BRADENTON, FL (93.7 the Fan) – Major League Baseball and the MLB Players Association announced rule changes for this year and next.
Starting this season, there will only be one trade deadline, on July 31st. Visits to the pitching mound will be reduced from 6 to 5. Inning breaks will be reduced by five seconds in local broadcasts and 25 seconds in national broadcasts. All will be two minutes. All-Star Game fan voting will change with bonuses to the top vote-getters at each position and the winner of the Home-Run Derby will get one million dollars.
Next season, the rosters will expand by a player, September rosters will be limited to 28 players instead of 40 and pitchers must face either a minimum of three batters in an inning or until the end of a half inning.
“To negotiate and come to together on it, I think it shows good will on both sides,” Pirates union representative Jameson Taillon said. “Even though things have been a little tense, we still both care about the state of the game.”
The league tabled the idea of a pitch clock.
Here are Taillon and starter Trevor Williams thoughts on some of the new rules
“As a player, I think it’s great,” Taillon said. “I’ve had to really close teammates get traded at the end of August the past couple of years, Juan Nicasio and David Freese. The more your name is being circulated around, the more uncomfortable it is. If you are not going to get traded (in July), guys want to finish out the year with their team. I think one trade deadline should help put players a little more at ease, once you make it passed that, you know you are finishing out the year.”
Both Williams and Taillon said they didn’t notice this much when it changed to six visits last season.
“One thing for us is going to be changing signs,” Taillon said of an adjustment needed. “We need to have a way to do that in-between innings. We need to be proactive about it. We need to have something we can switch while we are going so we can eliminate extra mound visits.”
Both Taillon and other players were a little unclear how it will work yet, however Taillon believes it’s just another way to keep the game going.
“(Cubs manager) Joe Maddon had a walk-out song in September for his walk-out visits. They are playing matchups and it makes a 3-2 game turn into four hours. I don’t think that’s good for baseball. It’s something that’s less about service time and more about making sure you set your roster.”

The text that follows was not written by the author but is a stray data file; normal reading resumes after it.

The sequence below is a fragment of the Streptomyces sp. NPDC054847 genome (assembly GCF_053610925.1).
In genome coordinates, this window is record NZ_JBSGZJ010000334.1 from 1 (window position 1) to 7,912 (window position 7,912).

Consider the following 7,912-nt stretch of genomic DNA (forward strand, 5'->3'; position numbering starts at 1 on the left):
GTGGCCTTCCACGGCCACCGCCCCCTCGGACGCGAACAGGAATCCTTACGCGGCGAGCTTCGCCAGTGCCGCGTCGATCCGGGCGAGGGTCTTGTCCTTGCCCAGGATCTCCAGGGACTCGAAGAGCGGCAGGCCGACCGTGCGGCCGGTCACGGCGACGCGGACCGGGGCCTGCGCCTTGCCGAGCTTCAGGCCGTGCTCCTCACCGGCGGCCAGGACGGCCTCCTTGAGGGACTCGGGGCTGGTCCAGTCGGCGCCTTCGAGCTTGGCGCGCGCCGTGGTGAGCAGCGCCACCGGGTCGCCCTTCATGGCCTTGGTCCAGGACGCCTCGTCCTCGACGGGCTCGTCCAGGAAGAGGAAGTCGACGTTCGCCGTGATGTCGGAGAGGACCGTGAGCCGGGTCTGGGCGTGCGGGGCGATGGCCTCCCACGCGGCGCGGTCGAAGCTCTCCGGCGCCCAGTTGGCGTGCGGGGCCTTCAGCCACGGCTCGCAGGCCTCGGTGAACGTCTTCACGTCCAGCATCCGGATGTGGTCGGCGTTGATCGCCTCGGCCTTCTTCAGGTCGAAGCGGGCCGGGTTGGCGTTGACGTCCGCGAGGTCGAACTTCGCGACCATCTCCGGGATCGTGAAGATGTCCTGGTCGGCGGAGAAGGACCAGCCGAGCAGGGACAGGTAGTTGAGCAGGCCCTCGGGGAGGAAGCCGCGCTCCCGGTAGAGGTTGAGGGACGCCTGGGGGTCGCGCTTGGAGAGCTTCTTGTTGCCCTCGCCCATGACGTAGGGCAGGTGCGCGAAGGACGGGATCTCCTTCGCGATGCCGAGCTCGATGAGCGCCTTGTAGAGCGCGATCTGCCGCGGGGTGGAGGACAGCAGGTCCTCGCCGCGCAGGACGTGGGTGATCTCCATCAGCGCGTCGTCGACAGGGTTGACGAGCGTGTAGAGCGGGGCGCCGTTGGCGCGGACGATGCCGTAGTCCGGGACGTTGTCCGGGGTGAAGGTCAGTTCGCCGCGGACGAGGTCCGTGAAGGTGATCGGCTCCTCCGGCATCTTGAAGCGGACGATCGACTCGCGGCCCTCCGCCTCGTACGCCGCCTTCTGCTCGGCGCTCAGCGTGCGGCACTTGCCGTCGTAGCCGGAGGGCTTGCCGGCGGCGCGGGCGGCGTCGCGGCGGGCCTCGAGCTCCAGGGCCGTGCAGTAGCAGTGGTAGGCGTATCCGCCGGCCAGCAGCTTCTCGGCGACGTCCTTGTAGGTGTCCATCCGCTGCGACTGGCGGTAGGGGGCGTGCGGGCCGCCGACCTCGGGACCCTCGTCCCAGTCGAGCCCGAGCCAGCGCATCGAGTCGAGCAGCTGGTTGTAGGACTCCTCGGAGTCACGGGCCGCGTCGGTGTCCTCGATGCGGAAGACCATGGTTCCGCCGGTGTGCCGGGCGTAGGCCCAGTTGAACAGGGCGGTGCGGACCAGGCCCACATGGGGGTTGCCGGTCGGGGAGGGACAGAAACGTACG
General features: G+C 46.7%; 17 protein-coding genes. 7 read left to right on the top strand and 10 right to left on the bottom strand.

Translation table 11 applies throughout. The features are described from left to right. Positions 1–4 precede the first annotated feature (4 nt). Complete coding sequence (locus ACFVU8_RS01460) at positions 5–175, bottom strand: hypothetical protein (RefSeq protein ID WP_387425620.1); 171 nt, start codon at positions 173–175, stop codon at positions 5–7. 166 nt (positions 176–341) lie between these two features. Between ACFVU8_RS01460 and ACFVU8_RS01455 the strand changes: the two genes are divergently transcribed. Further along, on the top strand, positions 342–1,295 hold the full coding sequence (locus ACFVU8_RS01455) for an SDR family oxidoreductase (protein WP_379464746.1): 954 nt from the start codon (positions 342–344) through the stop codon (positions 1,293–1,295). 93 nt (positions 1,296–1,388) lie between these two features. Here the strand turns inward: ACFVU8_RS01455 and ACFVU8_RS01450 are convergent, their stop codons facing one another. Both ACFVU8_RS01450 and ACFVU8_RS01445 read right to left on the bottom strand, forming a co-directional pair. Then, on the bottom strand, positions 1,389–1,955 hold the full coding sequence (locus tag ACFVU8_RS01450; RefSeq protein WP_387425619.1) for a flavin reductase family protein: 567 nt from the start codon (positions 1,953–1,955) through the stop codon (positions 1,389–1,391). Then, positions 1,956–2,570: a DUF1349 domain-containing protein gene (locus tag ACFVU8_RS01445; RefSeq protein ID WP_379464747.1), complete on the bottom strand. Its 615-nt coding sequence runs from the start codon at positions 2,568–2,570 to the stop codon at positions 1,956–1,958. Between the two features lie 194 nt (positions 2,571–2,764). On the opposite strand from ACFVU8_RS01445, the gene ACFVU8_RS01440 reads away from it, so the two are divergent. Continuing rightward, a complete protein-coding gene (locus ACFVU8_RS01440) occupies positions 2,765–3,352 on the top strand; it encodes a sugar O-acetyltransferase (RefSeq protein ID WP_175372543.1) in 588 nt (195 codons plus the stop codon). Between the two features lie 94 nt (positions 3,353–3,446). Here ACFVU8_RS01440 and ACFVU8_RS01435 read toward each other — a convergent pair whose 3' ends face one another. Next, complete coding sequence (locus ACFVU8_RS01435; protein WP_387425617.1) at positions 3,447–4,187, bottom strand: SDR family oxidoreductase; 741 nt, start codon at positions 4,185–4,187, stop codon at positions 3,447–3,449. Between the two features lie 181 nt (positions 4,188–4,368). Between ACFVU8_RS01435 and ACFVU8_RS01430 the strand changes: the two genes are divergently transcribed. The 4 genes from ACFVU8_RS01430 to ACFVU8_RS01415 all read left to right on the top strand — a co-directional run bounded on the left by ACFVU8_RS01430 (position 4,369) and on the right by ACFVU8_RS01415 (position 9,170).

“I think it’s a great move,” Taillon said. “I think it helps with the way bullpens are being used. I’ve seen a lot of teammates over the years ride that shuttle back and forth from Triple A. I think every organization can say there is a guy from Triple A that deserves to be in the big leagues, who is just catching the short end of the stick. So, just as a human, I like the element that someone might have a job locked down and not have to go up and down five times a year.”
“I don’t know how I feel about this one,” Taillon said. “It’s going to be interesting. If you are a major league pitcher I’d like to think you can get both sides out, but there are also some guys who have made a great career of being a lefty specialist and coming in and getting the meat and potatoes of the order and being able to go through those middle of the lineup bats.”
“You don’t want to take away from the strategy of the game where playing matchups is a part of our game, but at the same time this move is made to speed up the game a little bit. We’re talkin’ about a couple of guys who this could affect. We will see how it goes, but I think players will be watching that one pretty closely.”
Taillon quipped that most of the Pirates are quick now that reliever Antonio Bastardo is no longer with the team.
“I get asked a lot about the pitch clock and they say part of what they love about baseball is that it’s not on a clock,” Taillon said. “I understand speeding up the game is the right move, and we need to be proactive about it. Putting a clock over our shoulder is not the best thing to do.”
“It’s brought to our awareness for sure and we understand that if we are not moving quick, they do have the right to implement it at any time. We need to enforce that on our own and if we don’t, they’ve shown they will step in.”
“I thought it was a non-issue,” said starter Trevor Williams. “If you ask everyone around the league, it is a non-issue. I understand we are trying to speed up games, but at the end of the day, there may be two or three outliers that took their time. Other than that, everyone worked fast and everyone knows what they need to do to not slow the game down.”
Manager Clint Hurdle and Pirates GM Neal Huntington said they wanted more time to study the new rules before commenting.